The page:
Legal Malpractice. Statute of Limitations.
BDT Products, Inc. vs. Higgs, Fletcher & Mack
12/13/2013 COA NPO
Following a careful review, we find the circuit court erred when it concluded that BDT’s legal negligence complaint was timely filed within the applicable one- year statute of limitations. Accordingly, we reverse that portion of the circuit court’s May 24, 2011 order and remand for entry of an order consistent with this opinion (2011-CA-001131). Likewise, we affirm the circuit court’s August 1, 2011 order on statute-of-limitations grounds (2011-CA-001475). Because resolving the cross-appeal is dispositive of all other issues, BDT’s remaining direct appeal, 2011-CA-001088, is denied as moot.
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We first address the statute-of-limitations argument raised by Higgs on cross-appeal, and adopted by Herron in its response,8 because it is dispositive of BDT’s direct appeals. Higgs and Herron assert that BDT’s malpractice action is time-barred because BDT filed its complaint outside the one-year statute of limitations for professional negligence claims prescribed by KRS 413.245. Under this statute: [A] civil action, whether brought in tort or contract, arising out of any act or omission in rendering, or failing to render, professional services for others shall be brought within one (1) year from the date of the occurrence or from the date when the cause of action was, or reasonably should have been, discovered by the party injured. Id. Construing KRS 413.245, our Supreme Court has explained that it encompasses two separate statutes of limitation: “The first is the date of the occurrence, and the second is the date of discovery, if it is later in time.” Pedigo v. Breen, 169 S.W.3d 831, 833 (Ky. 2004). BDT fittingly concedes “[t]his case is an ‘occurrence’ case.” (Consolidated Cross-Appellee/Appellant Reply Brief at 5). “Occurrence,” as used in KRS 413.245, is synonymous with “cause of action[.]” Doe v. Golden & Walters, PLLC, 173 S.W.3d 260, 271 (Ky. App. 2005). An “occurrence” legal malpractice claim is ripe, and a cause of action has accrued, when both negligence and “reasonably ascertainable” damages have occurred. Pedigo, 169 S.W.3d at 833; Michels v. Sklavos, 869 S.W.2d 728, 730 (Ky. 1994). “[T]he use of the word ‘occurrence’ in KRS 413.245 indicates a legislative policy that there should be some definable, readily ascertainable event which triggers the statute.” Michels, 869 S.W.2d at 730. The so-called “triggering event” is “the date of ‘irrevocable non-speculative injury.'” Id. (citation omitted).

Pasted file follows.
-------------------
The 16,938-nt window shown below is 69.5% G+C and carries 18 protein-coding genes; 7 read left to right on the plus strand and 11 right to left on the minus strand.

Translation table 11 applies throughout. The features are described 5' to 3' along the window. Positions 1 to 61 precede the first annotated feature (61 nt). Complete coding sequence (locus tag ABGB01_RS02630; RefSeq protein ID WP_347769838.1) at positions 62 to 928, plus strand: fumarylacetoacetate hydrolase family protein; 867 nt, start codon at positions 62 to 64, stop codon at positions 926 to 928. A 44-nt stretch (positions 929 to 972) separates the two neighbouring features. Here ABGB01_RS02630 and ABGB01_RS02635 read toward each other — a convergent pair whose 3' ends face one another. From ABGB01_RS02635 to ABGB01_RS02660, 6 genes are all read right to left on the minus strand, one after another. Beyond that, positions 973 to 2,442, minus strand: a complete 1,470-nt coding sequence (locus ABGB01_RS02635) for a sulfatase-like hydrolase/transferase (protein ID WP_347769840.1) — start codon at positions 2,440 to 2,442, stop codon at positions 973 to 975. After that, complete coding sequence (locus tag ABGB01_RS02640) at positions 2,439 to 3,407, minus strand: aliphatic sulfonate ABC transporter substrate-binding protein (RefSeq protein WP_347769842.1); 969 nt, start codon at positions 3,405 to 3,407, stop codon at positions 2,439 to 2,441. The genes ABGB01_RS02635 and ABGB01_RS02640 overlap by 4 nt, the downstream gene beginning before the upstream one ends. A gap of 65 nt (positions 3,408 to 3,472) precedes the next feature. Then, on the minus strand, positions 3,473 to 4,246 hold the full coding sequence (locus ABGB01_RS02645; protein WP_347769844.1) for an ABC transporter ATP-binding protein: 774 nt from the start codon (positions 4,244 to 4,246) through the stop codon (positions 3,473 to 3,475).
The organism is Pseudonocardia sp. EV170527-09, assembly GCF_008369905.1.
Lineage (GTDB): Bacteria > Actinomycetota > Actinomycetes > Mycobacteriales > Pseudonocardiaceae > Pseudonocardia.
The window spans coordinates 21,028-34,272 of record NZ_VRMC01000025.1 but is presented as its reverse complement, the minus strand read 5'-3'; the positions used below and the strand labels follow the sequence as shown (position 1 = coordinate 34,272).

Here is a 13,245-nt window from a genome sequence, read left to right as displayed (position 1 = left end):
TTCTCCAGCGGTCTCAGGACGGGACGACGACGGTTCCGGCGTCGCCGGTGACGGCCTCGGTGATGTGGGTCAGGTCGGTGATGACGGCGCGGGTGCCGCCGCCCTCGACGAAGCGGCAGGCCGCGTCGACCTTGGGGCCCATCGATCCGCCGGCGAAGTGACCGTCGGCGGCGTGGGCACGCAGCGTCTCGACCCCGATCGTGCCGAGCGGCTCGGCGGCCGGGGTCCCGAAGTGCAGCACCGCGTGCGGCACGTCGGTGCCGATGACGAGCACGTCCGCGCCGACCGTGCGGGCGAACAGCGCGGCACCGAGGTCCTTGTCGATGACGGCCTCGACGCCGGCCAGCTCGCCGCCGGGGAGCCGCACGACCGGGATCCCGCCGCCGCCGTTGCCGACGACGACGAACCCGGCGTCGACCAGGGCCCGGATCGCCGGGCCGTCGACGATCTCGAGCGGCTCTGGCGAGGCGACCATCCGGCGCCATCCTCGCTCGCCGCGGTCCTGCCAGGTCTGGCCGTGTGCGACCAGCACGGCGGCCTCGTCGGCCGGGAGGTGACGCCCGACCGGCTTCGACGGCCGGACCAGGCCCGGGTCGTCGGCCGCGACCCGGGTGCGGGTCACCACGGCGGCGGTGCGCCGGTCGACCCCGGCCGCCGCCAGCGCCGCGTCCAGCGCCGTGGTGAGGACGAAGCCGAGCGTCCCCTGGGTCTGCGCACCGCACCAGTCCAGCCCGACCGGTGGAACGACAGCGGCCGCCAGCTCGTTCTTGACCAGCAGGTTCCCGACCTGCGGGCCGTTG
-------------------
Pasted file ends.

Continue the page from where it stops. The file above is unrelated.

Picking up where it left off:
When, then, is an injury fixed and non-speculative? Our Supreme Court has answered this question. When, as alleged in this case, the legal malpractice claim is based on “litigation negligence,”9 our Supreme Court has held “that the injury becomes definite and non-speculative when the underlying case is final” and nonappealable. Pedigo, 169 S.W.3d at 833; Michels, 869 S.W.2d at 730 (“[W]hether the attorney’s negligence has caused injury necessarily must await the final outcome of the underlying case.”). The premise underlying this rule of finality is that there is a theoretical possibility that the injured party may “be fully restored” by virtue of the appeals process “to the position that he occupied before the negligent act or omission.” Doe, 173 S.W.3d at 272. The Kentucky Supreme Court’s reasoning in Hibbard v. Taylor, 837 S.W.2d 500 (Ky. 1992), is particularly enlightening. 9
In Hibbard, our Supreme Court explained that a client’s legal malpractice
claim accrues:when the result of the appeal became final and the trial court’s judgment became the unalterable law of the case. Only then [is the client] put on notice that the principal damage (the adverse judgment) was real; but more importantly, only then could he justifiably claim that the entire damage was proximately caused by counsel’s failure, for which he might seek a remedy, and not by thetrial court’s error, for which he would have none.
Id. at 502.